The Barbados Stock Exchange (BSE) operates a secondary market for the trading of shares. Companies do not sell their shares directly to the public via the exchange. Instead, after companies have gone public and taken the decision to list, BSE provides a mechanism for any investor to purchase shares from existing shareholders who want to sell their holdings. The exchange also offers mutual fund listing services.
Year Founded: 1987
Location: Bridgetown, Barbados
Currency: Barbadian Dollar (BBD) (1 BBD = 0.50 USD)
Trading Hours: 10:00 AM —1:00 PM
Capital Gains Tax: None
In Barbados, no tax is levied on capital gains. However, dividends and interest are subject to income tax. Moreover, regular capital gains on the disposal of real property may be taxed as business income. Here’s more information about the tax rules in Barbados.
Company Listings: These 21 companies have equity shares listed on BSE
Brokers: These 9 Brokers can facilitate trading on BSE
QUICK FACTS ABOUT TRADING ON BSE:
How do I trade on the Barbados Stock Exchange?
To buy or sell the shares of a company listed on the exchange, an investor must be 18 years of age, and must contact an authorized broker to carry out the transaction on the person’s behalf. Registered BSE brokers are the only entities able to place buy and sell orders on the exchange. Contact details for BSE Brokers can be found HERE.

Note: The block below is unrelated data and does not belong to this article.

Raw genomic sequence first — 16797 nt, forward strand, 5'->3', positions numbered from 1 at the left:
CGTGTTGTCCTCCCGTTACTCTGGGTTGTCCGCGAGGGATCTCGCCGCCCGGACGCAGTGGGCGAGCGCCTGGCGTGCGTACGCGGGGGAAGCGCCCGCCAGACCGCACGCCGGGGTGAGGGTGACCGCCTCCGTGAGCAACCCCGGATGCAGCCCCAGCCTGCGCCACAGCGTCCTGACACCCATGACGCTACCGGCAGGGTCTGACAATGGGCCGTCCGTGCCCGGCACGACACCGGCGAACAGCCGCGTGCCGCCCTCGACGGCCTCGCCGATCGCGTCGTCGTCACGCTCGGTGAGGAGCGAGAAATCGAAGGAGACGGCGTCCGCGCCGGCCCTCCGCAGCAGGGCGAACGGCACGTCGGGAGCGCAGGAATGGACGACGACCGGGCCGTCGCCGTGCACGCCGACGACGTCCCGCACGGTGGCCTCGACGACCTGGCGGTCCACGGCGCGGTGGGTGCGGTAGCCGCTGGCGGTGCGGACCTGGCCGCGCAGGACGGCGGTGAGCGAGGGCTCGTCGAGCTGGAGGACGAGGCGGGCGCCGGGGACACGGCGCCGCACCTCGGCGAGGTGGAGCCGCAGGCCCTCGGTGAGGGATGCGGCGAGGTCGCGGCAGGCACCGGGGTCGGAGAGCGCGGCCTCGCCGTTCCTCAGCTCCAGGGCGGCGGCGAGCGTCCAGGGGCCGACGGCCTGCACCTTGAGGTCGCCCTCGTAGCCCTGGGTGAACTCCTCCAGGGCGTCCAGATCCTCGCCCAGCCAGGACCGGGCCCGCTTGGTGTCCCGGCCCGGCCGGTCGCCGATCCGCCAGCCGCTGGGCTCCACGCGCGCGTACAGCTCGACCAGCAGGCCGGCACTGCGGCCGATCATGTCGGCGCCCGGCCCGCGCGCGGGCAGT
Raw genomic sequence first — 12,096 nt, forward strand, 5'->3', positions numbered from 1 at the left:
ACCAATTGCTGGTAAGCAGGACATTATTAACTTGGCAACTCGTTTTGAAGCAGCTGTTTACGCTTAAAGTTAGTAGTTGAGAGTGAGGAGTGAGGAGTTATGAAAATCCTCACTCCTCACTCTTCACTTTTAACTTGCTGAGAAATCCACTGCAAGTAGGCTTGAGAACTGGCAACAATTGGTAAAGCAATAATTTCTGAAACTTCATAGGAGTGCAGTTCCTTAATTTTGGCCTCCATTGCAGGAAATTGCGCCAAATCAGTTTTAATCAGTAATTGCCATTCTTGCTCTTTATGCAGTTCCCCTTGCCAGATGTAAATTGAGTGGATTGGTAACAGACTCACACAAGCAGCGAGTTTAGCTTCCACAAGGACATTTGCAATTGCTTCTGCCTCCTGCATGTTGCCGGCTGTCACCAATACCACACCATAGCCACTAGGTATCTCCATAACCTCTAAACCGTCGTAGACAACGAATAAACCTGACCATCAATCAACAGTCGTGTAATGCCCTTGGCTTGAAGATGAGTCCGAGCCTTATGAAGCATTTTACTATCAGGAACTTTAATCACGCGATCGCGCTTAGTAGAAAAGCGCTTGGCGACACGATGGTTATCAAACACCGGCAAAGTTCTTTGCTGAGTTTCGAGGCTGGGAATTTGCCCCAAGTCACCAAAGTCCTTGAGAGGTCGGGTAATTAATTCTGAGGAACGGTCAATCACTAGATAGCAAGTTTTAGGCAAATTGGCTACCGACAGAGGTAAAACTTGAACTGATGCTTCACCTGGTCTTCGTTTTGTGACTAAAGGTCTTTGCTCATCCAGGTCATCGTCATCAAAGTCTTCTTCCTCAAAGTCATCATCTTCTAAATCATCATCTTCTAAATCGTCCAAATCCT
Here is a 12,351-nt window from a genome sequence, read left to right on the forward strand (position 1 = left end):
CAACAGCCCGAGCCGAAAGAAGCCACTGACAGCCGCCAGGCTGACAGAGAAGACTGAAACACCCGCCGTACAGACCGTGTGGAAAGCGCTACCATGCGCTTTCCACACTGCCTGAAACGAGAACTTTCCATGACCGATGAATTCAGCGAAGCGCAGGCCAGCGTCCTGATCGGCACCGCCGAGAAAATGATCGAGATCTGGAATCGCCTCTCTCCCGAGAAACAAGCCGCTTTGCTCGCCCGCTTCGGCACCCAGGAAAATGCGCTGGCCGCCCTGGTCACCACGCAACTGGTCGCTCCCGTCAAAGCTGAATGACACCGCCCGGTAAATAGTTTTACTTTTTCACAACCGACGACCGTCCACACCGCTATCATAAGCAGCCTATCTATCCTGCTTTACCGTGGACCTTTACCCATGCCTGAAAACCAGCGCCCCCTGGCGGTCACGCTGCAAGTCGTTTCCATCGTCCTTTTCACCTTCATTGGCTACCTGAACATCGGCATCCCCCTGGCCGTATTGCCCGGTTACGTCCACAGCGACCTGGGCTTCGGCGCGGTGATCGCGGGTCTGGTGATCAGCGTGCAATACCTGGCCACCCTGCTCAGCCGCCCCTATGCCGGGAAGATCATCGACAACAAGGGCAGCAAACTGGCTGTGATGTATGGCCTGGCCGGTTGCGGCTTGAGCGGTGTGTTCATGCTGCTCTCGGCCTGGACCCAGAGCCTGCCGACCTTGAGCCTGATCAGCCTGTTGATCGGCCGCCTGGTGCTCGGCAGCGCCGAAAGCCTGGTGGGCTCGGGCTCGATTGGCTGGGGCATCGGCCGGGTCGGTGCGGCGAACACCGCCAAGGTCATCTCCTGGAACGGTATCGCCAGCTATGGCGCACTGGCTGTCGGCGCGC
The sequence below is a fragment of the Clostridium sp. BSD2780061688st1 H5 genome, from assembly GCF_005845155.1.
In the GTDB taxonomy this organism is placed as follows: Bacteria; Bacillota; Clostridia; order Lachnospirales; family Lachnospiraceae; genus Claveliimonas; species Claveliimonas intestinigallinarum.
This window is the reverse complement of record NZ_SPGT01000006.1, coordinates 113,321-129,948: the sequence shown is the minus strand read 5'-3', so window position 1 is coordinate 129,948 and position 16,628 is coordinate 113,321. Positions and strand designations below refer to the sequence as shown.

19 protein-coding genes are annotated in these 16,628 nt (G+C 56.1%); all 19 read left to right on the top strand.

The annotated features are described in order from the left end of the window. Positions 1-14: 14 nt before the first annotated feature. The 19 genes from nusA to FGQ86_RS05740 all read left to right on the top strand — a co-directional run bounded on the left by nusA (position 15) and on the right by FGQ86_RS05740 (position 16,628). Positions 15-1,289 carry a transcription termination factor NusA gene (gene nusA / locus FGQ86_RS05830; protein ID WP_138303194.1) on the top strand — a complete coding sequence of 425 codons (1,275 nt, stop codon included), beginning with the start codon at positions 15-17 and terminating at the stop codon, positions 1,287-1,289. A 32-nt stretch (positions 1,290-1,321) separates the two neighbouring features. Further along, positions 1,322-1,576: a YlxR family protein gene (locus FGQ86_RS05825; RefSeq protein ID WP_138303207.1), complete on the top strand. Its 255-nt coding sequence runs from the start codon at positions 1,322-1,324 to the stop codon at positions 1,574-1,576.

Trading on the BSE is conducted Monday to Friday between the hours of 10:00 AM and 1:00 PM, with a pre-open session occurring between 9-10 AM. For administrative matters, office hours for the BSE are Monday to Friday 8:00 AM to 4:00 PM.
Who regulates BSE?
The Barbados Stock Exchange and its wholly owned subsidiary, the Barbados Central Securities Depository (BCSDI) are designated as Self Regulatory Organizations (SROs) under the Securities Act and are regulated by the Financial Services Commission. The Barbados Stock Exchange Inc. is a member of the World Federation of Exchanges with Correspondent Status.
Barbados is the wealthiest and one of the most developed countries in the Eastern Caribbean, with one of the highest per capita incomes in the region. Historically, the Barbadian economy has relied heavily on sugarcane cultivation and related activities. However, the economy has diversified into light industry and tourism more recently. Offshore finance and information services have also become an important source of foreign exchange, boosted by the nation’s proximity to eastern US financial centers and by a relatively highly educated workforce.
While growing tourism, construction, financial services and exports are supporting economic expansion, Barbados’ high public debt-to-GDP ratio and falling international reserves remain areas of concern. Growth prospects are limited because of a weak economic outlook.